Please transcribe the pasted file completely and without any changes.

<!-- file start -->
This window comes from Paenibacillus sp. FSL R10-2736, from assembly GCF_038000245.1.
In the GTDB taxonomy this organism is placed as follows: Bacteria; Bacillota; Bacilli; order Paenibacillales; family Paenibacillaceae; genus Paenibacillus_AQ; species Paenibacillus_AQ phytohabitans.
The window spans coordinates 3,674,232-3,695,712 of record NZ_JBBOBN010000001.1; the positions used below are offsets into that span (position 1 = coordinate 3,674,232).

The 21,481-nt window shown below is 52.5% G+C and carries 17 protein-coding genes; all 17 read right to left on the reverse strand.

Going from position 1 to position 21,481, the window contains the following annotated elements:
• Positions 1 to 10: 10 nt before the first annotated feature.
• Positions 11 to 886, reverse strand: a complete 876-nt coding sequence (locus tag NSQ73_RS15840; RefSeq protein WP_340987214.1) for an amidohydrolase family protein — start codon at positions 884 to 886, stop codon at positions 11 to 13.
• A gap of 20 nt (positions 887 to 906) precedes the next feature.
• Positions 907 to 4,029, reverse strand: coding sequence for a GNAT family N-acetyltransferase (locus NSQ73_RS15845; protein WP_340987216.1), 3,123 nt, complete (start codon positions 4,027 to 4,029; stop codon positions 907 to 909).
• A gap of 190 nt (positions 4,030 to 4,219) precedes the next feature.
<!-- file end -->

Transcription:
This window comes from Paenibacillus sp. FSL R10-2736, from assembly GCF_038000245.1.
In the GTDB taxonomy this organism is placed as follows: Bacteria; Bacillota; Bacilli; order Paenibacillales; family Paenibacillaceae; genus Paenibacillus_AQ; species Paenibacillus_AQ phytohabitans.
The window spans coordinates 3,674,232-3,695,712 of record NZ_JBBOBN010000001.1; the positions used below are offsets into that span (position 1 = coordinate 3,674,232).

The 21,481-nt window shown below is 52.5% G+C and carries 17 protein-coding genes; all 17 read right to left on the reverse strand.

Going from position 1 to position 21,481, the window contains the following annotated elements:
• Positions 1 to 10: 10 nt before the first annotated feature.
• Positions 11 to 886, reverse strand: a complete 876-nt coding sequence (locus tag NSQ73_RS15840; RefSeq protein WP_340987214.1) for an amidohydrolase family protein — start codon at positions 884 to 886, stop codon at positions 11 to 13.
• A gap of 20 nt (positions 887 to 906) precedes the next feature.
• Positions 907 to 4,029, reverse strand: coding sequence for a GNAT family N-acetyltransferase (locus NSQ73_RS15845; protein WP_340987216.1), 3,123 nt, complete (start codon positions 4,027 to 4,029; stop codon positions 907 to 909).
• A gap of 190 nt (positions 4,030 to 4,219) precedes the next feature.